So to your comment, most New York State residents see volunteers firefighters every day. Most New York State residents are protected by volunteer firefighters 24/7/365. New York City is a city within the State of New York and needs to follow state law. The MTA made a decision that was contrary to state law. Just because the lights have already been installed does not mean the agency should be able to change state law to make their wrong decision legal.

      Most colors are already spoken for… red for most emergency vehicles, green for volunteer EMS and command posts at emergency scenes, blue for volunteer fire, and purple for funeral homes. Pink is available… 🙂
      http://www.carid.com/universal.....60337.html

  8. Ryan says:

    Even without the blue lights, one can tell whether the bus is a +SBS+ bus just by the colours of the wrap on the bus. Regular buses have just white with a blue stripe. SBS buses have a colourful blue design below where the blue stripe would be.

    Though, it is easy to miss a SBS bus without these lights.

  9. The Cobalt Devil says:

    As an ex-Staten Islander (thank the gods), i can understand why the rest of the city hates that petty little borough. Nobody in their right mind would ever confuse a huge, articulated bus with a volunteer ambulance. Staten Island pols are the worst, most corrupt boneheads in NYC (and that’s saying something) and only brought this issue up to be petty because drivers didn’t want an SBS bus lane on Hylan Blvd taking up parking spots. God forbid fat Aunt Angie had to walk half a block to get from her Coupe de Ville to grab some Goodfellas pizza.

    • llqbtt says:

      Wow! They’re still puttering around in their Caddies? Agreed, I just can’t see how a big, fat bus that looks like a NYC bus could possibly be confused with a volunteer vehicle in any part of NYC

  10. Bay Ridge Guido says:

    A couple of blue flags on the roof should work nicely. Illuminated after dark of course.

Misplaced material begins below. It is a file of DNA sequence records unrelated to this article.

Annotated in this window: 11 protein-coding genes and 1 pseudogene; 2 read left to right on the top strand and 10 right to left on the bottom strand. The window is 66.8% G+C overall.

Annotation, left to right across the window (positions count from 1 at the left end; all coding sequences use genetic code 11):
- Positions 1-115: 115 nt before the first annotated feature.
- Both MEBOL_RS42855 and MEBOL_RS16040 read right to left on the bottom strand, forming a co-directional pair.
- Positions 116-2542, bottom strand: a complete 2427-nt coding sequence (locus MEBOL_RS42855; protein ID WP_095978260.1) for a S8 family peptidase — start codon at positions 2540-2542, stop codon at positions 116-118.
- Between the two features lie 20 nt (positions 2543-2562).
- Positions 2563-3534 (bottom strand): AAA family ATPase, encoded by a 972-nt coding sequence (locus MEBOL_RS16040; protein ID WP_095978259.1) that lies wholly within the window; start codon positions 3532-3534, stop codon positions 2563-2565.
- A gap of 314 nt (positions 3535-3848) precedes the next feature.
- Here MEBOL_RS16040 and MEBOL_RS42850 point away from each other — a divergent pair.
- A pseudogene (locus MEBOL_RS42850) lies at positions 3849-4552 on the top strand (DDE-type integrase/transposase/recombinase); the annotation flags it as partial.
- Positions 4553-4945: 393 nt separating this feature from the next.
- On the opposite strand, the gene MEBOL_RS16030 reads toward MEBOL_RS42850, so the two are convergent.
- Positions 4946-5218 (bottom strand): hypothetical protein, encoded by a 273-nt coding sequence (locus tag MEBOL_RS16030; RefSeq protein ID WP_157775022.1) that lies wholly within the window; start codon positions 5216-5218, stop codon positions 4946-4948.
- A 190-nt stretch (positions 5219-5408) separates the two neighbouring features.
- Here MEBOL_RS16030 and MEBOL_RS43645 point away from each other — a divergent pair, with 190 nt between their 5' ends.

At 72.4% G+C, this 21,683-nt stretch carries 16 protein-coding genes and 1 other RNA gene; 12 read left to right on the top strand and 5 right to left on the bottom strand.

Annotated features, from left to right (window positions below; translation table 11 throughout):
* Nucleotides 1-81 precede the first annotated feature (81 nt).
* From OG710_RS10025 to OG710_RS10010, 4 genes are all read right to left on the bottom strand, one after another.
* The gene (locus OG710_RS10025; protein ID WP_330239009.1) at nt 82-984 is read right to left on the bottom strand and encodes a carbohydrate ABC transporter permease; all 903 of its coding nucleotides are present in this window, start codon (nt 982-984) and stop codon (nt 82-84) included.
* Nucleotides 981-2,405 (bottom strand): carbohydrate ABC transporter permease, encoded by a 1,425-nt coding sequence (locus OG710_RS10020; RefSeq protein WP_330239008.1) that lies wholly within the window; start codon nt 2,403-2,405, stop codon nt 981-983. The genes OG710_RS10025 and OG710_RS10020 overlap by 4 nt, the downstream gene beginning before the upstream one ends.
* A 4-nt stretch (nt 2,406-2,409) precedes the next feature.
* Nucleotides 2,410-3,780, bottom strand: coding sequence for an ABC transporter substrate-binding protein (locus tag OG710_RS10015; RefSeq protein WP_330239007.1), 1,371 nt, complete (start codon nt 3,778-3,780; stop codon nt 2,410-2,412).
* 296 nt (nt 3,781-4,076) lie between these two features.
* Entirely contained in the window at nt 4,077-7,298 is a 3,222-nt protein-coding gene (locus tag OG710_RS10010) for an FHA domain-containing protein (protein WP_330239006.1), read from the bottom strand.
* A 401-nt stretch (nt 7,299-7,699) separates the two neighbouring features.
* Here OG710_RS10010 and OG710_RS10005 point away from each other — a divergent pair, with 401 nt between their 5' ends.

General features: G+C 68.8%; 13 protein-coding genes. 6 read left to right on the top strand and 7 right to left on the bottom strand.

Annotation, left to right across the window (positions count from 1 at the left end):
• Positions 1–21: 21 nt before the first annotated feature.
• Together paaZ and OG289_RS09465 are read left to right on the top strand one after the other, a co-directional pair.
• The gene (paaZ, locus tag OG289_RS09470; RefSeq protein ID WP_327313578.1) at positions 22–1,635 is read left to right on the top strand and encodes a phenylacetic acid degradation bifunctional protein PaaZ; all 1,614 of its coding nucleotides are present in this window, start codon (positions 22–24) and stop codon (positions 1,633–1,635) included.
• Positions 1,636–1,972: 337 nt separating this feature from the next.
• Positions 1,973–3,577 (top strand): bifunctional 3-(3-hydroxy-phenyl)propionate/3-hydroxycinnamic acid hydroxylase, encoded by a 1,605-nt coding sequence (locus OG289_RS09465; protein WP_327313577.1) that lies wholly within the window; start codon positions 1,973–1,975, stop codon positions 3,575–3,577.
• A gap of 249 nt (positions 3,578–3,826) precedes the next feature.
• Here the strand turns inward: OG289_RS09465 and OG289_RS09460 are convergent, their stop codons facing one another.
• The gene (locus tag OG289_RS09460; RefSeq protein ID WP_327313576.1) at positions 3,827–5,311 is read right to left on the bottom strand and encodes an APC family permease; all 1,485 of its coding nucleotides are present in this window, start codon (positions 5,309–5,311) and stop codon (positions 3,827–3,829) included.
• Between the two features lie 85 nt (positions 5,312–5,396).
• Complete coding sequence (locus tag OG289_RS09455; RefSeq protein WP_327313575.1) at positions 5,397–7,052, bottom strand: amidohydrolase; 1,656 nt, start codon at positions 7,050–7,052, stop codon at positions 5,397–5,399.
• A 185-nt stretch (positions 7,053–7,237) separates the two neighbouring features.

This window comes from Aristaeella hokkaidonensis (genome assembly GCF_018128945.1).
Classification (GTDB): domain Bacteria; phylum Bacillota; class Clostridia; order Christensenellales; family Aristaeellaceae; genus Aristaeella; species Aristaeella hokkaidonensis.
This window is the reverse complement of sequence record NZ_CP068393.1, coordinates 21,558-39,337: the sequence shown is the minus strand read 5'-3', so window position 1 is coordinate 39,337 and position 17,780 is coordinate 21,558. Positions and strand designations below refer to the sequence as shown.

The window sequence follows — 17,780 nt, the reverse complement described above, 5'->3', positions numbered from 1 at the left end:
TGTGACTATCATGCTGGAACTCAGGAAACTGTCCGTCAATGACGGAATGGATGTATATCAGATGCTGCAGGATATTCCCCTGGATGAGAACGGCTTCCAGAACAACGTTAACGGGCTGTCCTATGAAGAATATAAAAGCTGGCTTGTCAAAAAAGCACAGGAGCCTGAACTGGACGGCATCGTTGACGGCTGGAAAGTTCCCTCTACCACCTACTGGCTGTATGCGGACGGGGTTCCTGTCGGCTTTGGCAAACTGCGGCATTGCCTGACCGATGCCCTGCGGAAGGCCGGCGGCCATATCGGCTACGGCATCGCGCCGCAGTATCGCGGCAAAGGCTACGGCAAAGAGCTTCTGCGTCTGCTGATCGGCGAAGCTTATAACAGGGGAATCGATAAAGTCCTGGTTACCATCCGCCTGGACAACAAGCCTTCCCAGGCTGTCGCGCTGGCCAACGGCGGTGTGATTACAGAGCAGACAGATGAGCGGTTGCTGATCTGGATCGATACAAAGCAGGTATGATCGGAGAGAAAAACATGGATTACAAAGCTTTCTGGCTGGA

11. Ken Yong says:

    Please, bring back some signal lights. It’s so confusing to people, especially seniors, to distinguish the upcoming bus is local or not!!

  12. Michael Reilly says:

    I write you today concerned about NYS Assembly Bill # A6076, introduced by Assembly Member Micha Kellner (76th District, Manhattan). The legislation will authorize the use of flashing blue lights on buses owned and operated by the Metropolitan Transportation Authority (MTA).

    The Metropolitan Transportation Authority recently discontinued the use of the Flashing Blue LED Lights on the Select Bus Service fleet. The MTA acknowledged that the flashing blue lights violated NYS Vehicle and Traffic Law section 375 (41). This section of law reserved the use of Blue Lights for Police, Fire and Ambulance emergency vehicles. Blue lights on emergency vehicles enhance safety for our first responders and the driving public. Most police, fire and ambulance vehicles now utilize blue flashing lights on the rear of the vehicles. As per the NYS VTL, blue lights are limited to the rear of emergency vehicles in NYS, in order to immediately identify emergency vehicles and prevent additional accidents at emergency incident scenes.

    Some individuals contend that driver’s can quickly differentiate between emergency vehicles and buses with flashing blue lights. Unfortunately, this is an assumption that can have tragic results. It is important to note that New York City has many commuters from surrounding states. New Jersey, Connecticut and Pennsylvania have similar traffic laws that reserve the use of blue lights for emergency vehicles. In fact nationally, a majority of states have reserved blue lights for use only by emergency response vehicles.

    Although I sympathize with MTA Select Bus Service commuters, I believe reauthorizing the use of blue lights on MTA buses will endanger public safety. The MTA is exploring alternative identification methods, which will minimize the traffic safety concerns. I believe it is in the best interest of New York City traffic safety to allow the MTA to implement an alternative method of identification for SBS buses and not restore the blue lights. One possible alternative could be to illuminate the route indicator above the front window in steady blue.

    • Nyland8 says:

      “Unfortunately, this is an assumption that can have tragic results.”

      Really ?!? What are they? I was not aware of a single tragic result incurred as a result of running blue lights.

      During those many months, and many miles the SBS service ran with blue lights, what went wrong?